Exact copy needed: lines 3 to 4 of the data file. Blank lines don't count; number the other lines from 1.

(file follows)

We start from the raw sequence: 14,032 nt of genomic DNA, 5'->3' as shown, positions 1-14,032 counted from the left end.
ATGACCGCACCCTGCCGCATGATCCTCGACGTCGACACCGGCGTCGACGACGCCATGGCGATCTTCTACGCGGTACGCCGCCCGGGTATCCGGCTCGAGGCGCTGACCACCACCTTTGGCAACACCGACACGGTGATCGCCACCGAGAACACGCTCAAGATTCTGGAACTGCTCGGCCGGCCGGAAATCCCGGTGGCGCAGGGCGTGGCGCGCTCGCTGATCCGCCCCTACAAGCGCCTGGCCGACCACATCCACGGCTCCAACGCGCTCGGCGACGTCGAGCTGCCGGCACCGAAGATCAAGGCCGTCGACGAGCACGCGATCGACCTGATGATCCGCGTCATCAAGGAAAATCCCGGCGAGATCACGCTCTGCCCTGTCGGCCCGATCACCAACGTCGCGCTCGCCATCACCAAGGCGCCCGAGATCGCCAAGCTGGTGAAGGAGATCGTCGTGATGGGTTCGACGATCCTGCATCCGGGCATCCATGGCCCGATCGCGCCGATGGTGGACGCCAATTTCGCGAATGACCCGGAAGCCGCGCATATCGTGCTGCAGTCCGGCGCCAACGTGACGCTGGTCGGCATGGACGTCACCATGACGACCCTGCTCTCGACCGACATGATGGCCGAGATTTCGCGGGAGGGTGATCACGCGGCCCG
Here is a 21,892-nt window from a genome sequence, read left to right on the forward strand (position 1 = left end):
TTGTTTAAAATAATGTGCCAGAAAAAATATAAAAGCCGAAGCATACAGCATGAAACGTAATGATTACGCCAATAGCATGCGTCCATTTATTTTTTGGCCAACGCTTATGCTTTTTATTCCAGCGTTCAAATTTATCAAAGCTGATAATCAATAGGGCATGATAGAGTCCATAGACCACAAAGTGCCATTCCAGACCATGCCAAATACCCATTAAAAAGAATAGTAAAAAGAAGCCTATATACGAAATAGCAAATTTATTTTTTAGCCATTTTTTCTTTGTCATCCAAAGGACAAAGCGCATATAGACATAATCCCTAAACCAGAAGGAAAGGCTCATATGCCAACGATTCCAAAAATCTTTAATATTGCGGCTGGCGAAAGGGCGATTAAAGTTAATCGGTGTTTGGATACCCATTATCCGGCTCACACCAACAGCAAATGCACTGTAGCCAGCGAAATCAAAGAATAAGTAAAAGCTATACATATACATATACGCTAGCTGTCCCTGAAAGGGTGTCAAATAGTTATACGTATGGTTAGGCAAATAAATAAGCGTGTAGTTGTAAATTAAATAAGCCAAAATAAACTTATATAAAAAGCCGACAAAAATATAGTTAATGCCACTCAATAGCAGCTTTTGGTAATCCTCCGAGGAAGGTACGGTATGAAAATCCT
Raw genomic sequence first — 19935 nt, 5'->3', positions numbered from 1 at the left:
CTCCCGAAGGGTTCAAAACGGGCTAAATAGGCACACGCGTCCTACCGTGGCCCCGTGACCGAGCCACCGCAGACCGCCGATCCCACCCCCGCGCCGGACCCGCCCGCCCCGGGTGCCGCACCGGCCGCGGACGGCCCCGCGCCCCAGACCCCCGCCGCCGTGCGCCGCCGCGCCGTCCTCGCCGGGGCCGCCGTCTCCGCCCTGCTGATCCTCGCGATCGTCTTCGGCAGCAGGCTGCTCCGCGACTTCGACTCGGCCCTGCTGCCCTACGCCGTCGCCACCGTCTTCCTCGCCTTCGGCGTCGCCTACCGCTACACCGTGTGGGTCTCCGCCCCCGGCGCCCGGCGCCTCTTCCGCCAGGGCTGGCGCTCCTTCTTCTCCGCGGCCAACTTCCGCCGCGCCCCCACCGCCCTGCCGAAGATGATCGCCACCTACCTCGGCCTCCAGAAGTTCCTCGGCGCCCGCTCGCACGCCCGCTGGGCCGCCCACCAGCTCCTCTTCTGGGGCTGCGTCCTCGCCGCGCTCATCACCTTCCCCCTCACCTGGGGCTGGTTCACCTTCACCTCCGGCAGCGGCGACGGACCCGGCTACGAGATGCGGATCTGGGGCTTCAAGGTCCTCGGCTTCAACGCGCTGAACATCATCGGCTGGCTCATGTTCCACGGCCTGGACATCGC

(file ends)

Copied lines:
Here is a 21,892-nt window from a genome sequence, read left to right on the forward strand (position 1 = left end):
TTGTTTAAAATAATGTGCCAGAAAAAATATAAAAGCCGAAGCATACAGCATGAAACGTAATGATTACGCCAATAGCATGCGTCCATTTATTTTTTGGCCAACGCTTATGCTTTTTATTCCAGCGTTCAAATTTATCAAAGCTGATAATCAATAGGGCATGATAGAGTCCATAGACCACAAAGTGCCATTCCAGACCATGCCAAATACCCATTAAAAAGAATAGTAAAAAGAAGCCTATATACGAAATAGCAAATTTATTTTTTAGCCATTTTTTCTTTGTCATCCAAAGGACAAAGCGCATATAGACATAATCCCTAAACCAGAAGGAAAGGCTCATATGCCAACGATTCCAAAAATCTTTAATATTGCGGCTGGCGAAAGGGCGATTAAAGTTAATCGGTGTTTGGATACCCATTATCCGGCTCACACCAACAGCAAATGCACTGTAGCCAGCGAAATCAAAGAATAAGTAAAAGCTATACATATACATATACGCTAGCTGTCCCTGAAAGGGTGTCAAATAGTTATACGTATGGTTAGGCAAATAAATAAGCGTGTAGTTGTAAATTAAATAAGCCAAAATAAACTTATATAAAAAGCCGACAAAAATATAGTTAATGCCACTCAATAGCAGCTTTTGGTAATCCTCCGAGGAAGGTACGGTATGAAAATCCT